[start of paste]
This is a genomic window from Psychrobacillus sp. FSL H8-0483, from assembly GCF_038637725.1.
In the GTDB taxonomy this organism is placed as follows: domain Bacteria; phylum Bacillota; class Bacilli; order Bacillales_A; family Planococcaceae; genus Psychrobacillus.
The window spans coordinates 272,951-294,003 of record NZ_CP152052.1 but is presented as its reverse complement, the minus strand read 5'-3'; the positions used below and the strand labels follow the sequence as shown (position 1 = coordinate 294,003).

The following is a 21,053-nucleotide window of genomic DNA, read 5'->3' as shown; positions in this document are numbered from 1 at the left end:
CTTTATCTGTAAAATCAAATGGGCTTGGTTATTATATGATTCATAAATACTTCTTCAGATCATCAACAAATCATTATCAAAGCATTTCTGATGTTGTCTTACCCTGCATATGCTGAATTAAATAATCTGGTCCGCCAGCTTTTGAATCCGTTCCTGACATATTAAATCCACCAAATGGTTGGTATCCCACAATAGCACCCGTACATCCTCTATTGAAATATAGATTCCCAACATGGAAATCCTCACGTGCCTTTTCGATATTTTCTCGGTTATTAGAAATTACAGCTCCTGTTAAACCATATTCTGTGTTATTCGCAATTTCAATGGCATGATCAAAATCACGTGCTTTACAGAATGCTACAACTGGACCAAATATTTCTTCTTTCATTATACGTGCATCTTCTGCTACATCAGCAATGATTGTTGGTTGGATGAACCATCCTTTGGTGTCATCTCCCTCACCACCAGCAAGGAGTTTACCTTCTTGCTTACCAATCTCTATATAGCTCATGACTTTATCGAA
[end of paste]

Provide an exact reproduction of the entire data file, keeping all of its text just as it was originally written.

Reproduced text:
This is a genomic window from Psychrobacillus sp. FSL H8-0483, from assembly GCF_038637725.1.
In the GTDB taxonomy this organism is placed as follows: domain Bacteria; phylum Bacillota; class Bacilli; order Bacillales_A; family Planococcaceae; genus Psychrobacillus.
The window spans coordinates 272,951-294,003 of record NZ_CP152052.1 but is presented as its reverse complement, the minus strand read 5'-3'; the positions used below and the strand labels follow the sequence as shown (position 1 = coordinate 294,003).

The following is a 21,053-nucleotide window of genomic DNA, read 5'->3' as shown; positions in this document are numbered from 1 at the left end:
CTTTATCTGTAAAATCAAATGGGCTTGGTTATTATATGATTCATAAATACTTCTTCAGATCATCAACAAATCATTATCAAAGCATTTCTGATGTTGTCTTACCCTGCATATGCTGAATTAAATAATCTGGTCCGCCAGCTTTTGAATCCGTTCCTGACATATTAAATCCACCAAATGGTTGGTATCCCACAATAGCACCCGTACATCCTCTATTGAAATATAGATTCCCAACATGGAAATCCTCACGTGCCTTTTCGATATTTTCTCGGTTATTAGAAATTACAGCTCCTGTTAAACCATATTCTGTGTTATTCGCAATTTCAATGGCATGATCAAAATCACGTGCTTTACAGAATGCTACAACTGGACCAAATATTTCTTCTTTCATTATACGTGCATCTTCTGCTACATCAGCAATGATTGTTGGTTGGATGAACCATCCTTTGGTGTCATCTCCCTCACCACCAGCAAGGAGTTTACCTTCTTGCTTACCAATCTCTATATAGCTCATGACTTTATCGAA